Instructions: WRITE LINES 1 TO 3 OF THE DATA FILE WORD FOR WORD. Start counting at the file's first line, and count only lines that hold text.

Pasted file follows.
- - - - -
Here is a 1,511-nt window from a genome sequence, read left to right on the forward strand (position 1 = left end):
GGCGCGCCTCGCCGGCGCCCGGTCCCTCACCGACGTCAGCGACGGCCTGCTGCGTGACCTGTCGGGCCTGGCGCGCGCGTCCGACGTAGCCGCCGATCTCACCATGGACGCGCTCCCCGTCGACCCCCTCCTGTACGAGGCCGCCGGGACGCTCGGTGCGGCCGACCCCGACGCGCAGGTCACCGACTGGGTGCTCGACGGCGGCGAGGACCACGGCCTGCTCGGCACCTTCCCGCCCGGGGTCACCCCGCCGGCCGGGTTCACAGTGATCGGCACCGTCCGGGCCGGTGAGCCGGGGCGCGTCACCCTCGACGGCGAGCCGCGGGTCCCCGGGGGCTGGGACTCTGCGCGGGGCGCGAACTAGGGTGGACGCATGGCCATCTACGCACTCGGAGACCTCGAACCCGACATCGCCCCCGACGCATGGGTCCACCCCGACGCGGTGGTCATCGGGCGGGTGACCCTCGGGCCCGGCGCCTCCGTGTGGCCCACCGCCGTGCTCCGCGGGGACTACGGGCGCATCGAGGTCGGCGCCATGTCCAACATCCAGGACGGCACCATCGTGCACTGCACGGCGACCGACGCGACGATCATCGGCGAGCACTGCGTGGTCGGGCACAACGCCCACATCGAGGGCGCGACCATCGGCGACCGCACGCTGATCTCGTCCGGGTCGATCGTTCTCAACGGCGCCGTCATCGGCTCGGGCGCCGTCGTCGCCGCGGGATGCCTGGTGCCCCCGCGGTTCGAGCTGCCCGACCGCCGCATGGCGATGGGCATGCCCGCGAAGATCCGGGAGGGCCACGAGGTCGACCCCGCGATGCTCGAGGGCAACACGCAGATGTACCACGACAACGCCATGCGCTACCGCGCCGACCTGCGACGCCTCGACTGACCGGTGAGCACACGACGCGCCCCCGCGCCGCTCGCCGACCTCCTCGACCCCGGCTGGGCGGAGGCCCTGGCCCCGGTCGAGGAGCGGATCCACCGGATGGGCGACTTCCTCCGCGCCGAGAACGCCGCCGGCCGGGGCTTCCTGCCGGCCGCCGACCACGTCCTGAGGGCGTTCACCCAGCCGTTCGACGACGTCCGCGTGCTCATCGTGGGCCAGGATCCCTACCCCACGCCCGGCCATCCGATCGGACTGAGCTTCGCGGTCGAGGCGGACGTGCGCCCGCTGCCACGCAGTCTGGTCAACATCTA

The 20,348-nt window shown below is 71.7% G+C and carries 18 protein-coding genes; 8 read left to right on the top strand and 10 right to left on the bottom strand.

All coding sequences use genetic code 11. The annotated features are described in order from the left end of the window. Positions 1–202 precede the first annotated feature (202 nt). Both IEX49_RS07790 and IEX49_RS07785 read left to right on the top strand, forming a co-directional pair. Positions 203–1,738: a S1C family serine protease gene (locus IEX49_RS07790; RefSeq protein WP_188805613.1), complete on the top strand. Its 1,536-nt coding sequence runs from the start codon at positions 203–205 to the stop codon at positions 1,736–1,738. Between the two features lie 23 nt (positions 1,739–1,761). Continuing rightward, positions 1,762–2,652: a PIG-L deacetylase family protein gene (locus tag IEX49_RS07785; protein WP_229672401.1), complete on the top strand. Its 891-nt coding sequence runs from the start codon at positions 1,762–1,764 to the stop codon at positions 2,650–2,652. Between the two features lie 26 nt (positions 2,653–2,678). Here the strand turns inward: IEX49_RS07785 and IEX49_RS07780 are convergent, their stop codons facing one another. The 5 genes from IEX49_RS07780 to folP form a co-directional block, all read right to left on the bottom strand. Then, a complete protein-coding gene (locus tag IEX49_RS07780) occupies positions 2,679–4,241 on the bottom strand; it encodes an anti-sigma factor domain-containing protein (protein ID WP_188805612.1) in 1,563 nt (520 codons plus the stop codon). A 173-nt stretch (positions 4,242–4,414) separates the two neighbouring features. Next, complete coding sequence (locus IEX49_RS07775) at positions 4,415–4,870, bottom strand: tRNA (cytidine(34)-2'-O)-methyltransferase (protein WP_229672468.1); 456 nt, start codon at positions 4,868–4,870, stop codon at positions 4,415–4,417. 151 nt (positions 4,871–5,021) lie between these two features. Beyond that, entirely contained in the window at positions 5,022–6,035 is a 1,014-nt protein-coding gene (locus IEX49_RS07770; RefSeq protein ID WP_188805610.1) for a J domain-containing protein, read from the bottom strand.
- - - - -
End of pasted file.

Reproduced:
Here is a 1,511-nt window from a genome sequence, read left to right on the forward strand (position 1 = left end):
GGCGCGCCTCGCCGGCGCCCGGTCCCTCACCGACGTCAGCGACGGCCTGCTGCGTGACCTGTCGGGCCTGGCGCGCGCGTCCGACGTAGCCGCCGATCTCACCATGGACGCGCTCCCCGTCGACCCCCTCCTGTACGAGGCCGCCGGGACGCTCGGTGCGGCCGACCCCGACGCGCAGGTCACCGACTGGGTGCTCGACGGCGGCGAGGACCACGGCCTGCTCGGCACCTTCCCGCCCGGGGTCACCCCGCCGGCCGGGTTCACAGTGATCGGCACCGTCCGGGCCGGTGAGCCGGGGCGCGTCACCCTCGACGGCGAGCCGCGGGTCCCCGGGGGCTGGGACTCTGCGCGGGGCGCGAACTAGGGTGGACGCATGGCCATCTACGCACTCGGAGACCTCGAACCCGACATCGCCCCCGACGCATGGGTCCACCCCGACGCGGTGGTCATCGGGCGGGTGACCCTCGGGCCCGGCGCCTCCGTGTGGCCCACCGCCGTGCTCCGCGGGGACTACGGGCGCATCGAGGTCGGCGCCATGTCCAACATCCAGGACGGCACCATCGTGCACTGCACGGCGACCGACGCGACGATCATCGGCGAGCACTGCGTGGTCGGGCACAACGCCCACATCGAGGGCGCGACCATCGGCGACCGCACGCTGATCTCGTCCGGGTCGATCGTTCTCAACGGCGCCGTCATCGGCTCGGGCGCCGTCGTCGCCGCGGGATGCCTGGTGCCCCCGCGGTTCGAGCTGCCCGACCGCCGCATGGCGATGGGCATGCCCGCGAAGATCCGGGAGGGCCACGAGGTCGACCCCGCGATGCTCGAGGGCAACACGCAGATGTACCACGACAACGCCATGCGCTACCGCGCCGACCTGCGACGCCTCGACTGACCGGTGAGCACACGACGCGCCCCCGCGCCGCTCGCCGACCTCCTCGACCCCGGCTGGGCGGAGGCCCTGGCCCCGGTCGAGGAGCGGATCCACCGGATGGGCGACTTCCTCCGCGCCGAGAACGCCGCCGGCCGGGGCTTCCTGCCGGCCGCCGACCACGTCCTGAGGGCGTTCACCCAGCCGTTCGACGACGTCCGCGTGCTCATCGTGGGCCAGGATCCCTACCCCACGCCCGGCCATCCGATCGGACTGAGCTTCGCGGTCGAGGCGGACGTGCGCCCGCTGCCACGCAGTCTGGTCAACATCTA

The 20,348-nt window shown below is 71.7% G+C and carries 18 protein-coding genes; 8 read left to right on the top strand and 10 right to left on the bottom strand.